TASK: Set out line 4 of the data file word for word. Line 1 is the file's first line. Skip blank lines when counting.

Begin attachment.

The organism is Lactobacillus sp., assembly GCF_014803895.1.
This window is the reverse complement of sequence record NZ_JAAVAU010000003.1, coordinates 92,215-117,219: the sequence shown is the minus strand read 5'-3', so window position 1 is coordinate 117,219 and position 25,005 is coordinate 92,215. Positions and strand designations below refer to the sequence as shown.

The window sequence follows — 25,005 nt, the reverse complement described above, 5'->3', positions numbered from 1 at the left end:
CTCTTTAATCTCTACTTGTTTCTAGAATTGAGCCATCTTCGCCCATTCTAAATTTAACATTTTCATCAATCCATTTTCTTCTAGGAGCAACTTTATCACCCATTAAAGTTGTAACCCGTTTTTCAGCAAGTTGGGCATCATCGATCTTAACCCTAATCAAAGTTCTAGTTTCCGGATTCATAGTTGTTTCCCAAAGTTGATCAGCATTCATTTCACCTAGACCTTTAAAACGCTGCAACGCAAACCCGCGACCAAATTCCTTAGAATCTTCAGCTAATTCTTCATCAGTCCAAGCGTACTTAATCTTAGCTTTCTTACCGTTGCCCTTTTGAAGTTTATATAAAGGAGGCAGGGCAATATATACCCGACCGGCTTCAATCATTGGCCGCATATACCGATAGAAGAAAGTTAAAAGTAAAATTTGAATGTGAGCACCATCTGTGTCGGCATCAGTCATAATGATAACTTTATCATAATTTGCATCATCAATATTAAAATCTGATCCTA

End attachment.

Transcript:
CTCTTTAATCTCTACTTGTTTCTAGAATTGAGCCATCTTCGCCCATTCTAAATTTAACATTTTCATCAATCCATTTTCTTCTAGGAGCAACTTTATCACCCATTAAAGTTGTAACCCGTTTTTCAGCAAGTTGGGCATCATCGATCTTAACCCTAATCAAAGTTCTAGTTTCCGGATTCATAGTTGTTTCCCAAAGTTGATCAGCATTCATTTCACCTAGACCTTTAAAACGCTGCAACGCAAACCCGCGACCAAATTCCTTAGAATCTTCAGCTAATTCTTCATCAGTCCAAGCGTACTTAATCTTAGCTTTCTTACCGTTGCCCTTTTGAAGTTTATATAAAGGAGGCAGGGCAATATATACCCGACCGGCTTCAATCATTGGCCGCATATACCGATAGAAGAAAGTTAAAAGTAAAATTTGAATGTGAGCACCATCTGTGTCGGCATCAGTCATAATGATAACTTTATCATAATTTGCATCATCAATATTAAAATCTGATCCTA